Slope Soils on the edge? Slope Soils on the edge? Slope varies greatly from location to location. The steeper the slope, the faster the erosion and the less water can soak in. Steep slopes have thin layers of soils or none at all. Flat slopes have thick layers of soils.
Slope Soils on the edge? Slope Soils on the edge? The direction a slope faces can affect soils. South-facing slopes receive more sunlight so are warmer and dryer. North-facing slopes receive less sunlight so are colder and wetter. All of these factors work together to affect the formation of soils.
Soil Formation – Summary
SOIL PROFILES = shows soil layers and composition of a section of earth. A Horizon “topsoil” loose, partly decayed organic matter mineral matter mixed with organic matter insects, fungi, worms, microorganisms
SOIL PROFILES = shows soil layers and composition of a section of earth. B Horizon “subsoil” fine clay washed out of Horizon A sometimes packed into “hardpan” soil lower limit of plant roots and burrowing animals.
SOIL PROFILES = shows soil layers and composition of a section of earth. C Horizon partially weathered parent material still resembles the parent material
SOIL PROFILES = shows soil layers and composition of a section of earth. Rock parent material unweathered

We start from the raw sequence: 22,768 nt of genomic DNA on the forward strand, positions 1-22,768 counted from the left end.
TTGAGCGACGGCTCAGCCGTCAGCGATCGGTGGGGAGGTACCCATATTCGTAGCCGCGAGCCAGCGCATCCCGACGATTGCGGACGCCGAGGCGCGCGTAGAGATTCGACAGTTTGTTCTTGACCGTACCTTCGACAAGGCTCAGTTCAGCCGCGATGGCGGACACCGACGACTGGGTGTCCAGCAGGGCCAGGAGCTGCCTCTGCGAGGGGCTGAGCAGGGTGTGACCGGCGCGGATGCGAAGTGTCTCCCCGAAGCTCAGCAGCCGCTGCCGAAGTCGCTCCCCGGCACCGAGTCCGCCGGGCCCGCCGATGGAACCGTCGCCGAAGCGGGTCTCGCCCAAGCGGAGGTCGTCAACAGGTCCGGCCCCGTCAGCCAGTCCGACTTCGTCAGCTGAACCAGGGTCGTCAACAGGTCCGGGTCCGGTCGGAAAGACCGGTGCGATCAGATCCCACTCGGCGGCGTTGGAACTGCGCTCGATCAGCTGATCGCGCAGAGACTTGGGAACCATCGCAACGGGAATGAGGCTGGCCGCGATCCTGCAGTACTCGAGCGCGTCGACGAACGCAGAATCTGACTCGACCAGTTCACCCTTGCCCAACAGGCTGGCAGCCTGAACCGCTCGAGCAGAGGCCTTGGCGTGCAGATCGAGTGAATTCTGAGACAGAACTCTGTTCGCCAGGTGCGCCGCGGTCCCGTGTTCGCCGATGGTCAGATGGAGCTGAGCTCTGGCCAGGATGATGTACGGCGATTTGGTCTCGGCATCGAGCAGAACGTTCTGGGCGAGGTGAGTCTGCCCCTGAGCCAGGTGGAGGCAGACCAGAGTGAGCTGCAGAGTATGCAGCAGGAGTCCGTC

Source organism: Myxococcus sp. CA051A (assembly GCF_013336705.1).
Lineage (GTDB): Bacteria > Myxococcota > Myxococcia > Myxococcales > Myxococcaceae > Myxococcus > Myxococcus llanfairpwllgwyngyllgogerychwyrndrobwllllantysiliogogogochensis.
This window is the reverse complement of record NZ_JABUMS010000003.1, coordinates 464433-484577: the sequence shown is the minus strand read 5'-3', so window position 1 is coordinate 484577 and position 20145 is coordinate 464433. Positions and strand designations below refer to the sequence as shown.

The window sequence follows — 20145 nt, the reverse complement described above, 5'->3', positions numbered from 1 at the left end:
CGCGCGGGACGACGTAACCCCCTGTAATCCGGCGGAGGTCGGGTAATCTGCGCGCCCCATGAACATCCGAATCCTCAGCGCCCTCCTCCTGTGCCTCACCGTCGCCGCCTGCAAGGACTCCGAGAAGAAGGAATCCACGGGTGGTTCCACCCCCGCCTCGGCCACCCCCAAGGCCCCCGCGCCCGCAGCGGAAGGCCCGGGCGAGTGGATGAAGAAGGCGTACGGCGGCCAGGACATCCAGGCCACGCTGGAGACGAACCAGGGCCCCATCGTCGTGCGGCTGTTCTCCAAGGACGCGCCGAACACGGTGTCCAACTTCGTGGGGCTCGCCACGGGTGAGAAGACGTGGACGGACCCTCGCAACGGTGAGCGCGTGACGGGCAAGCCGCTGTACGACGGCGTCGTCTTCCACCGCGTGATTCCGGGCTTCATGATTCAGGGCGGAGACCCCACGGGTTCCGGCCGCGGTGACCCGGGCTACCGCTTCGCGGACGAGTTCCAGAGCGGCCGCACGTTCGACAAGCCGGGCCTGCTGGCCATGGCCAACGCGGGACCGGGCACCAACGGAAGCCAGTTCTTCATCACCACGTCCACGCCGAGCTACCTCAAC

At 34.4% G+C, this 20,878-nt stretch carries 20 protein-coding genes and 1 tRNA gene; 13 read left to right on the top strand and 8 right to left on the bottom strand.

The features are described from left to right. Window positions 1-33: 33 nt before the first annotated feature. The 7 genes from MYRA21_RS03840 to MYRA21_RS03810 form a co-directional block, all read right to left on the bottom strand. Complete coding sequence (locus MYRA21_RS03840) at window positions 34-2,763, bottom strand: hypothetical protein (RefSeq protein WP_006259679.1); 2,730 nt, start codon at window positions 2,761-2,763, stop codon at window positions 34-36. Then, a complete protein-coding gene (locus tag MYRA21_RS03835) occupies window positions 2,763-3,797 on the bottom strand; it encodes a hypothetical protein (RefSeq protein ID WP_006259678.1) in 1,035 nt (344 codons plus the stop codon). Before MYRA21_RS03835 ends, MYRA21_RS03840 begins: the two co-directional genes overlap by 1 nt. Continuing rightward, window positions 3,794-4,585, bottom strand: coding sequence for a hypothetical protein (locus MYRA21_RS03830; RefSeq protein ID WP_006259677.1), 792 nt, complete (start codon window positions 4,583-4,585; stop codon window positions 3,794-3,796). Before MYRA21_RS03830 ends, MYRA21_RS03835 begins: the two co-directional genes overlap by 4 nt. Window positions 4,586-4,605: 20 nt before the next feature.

Three common types of soil: PEDALPEDAL
Temperate areas receiving > 63 cm/yr Rutherford County, NC B Horizon has lots of iron oxide and aluminum clay. Red or brown color
Areas with grasses and brush vegetation. Western USA B Horizon has lots of iron oxide and aluminum clay. Red or brown color
Hot, wet tropical areas. Deeper than other soils. When dry, becomes very hard and almost waterproof. Used in brick-making. Pg 139 Fig 15 Red or orange color
Makes up much of the soil in rainforests. Plants decompose so rapidly in the rainforest there is no organic matter in laterite. Not fertile.
SOIL EROSION How WATER erodes soil… IMPACT erosion is a physical effect of water on soil. When falling water hits soil it creates a tiny explosion that tosses soil into the air and displaces it.
FLOWING water picks up particles of soil and carries them with it. This results in a deposition of soil from its original location to another location downstream. This is an erosion bed. It is used to test the affects of running water on different types of soil. Here is the bed BEFORE the water is released. Here is the bed AFTER the water is released. SOIL EROSION How WATER erodes soil…
SOIL EROSION Rates of erosion… In the past soil erodes more slowly than it does today because more land was covered by plants.
SOIL EROSION Rates of erosion… Human activities that remove natural vegetation have greatly accelerated erosion.
SOIL EROSION Rates of erosion… Before humans, rivers carried 9 trillion kg of sediment to the oceans each year.
SOIL EROSION Rates of erosion… Today rivers carry about 24 trillion kg of sediment to the oceans each year!
SOIL EROSION Rates of erosion… Excessive erosion causes excessive sediment deposition in rivers.
SOIL EROSION Rates of erosion… Wind can also carry displace large amounts of soil if the land becomes dry from a severe drought. 1930’s Dust Bowl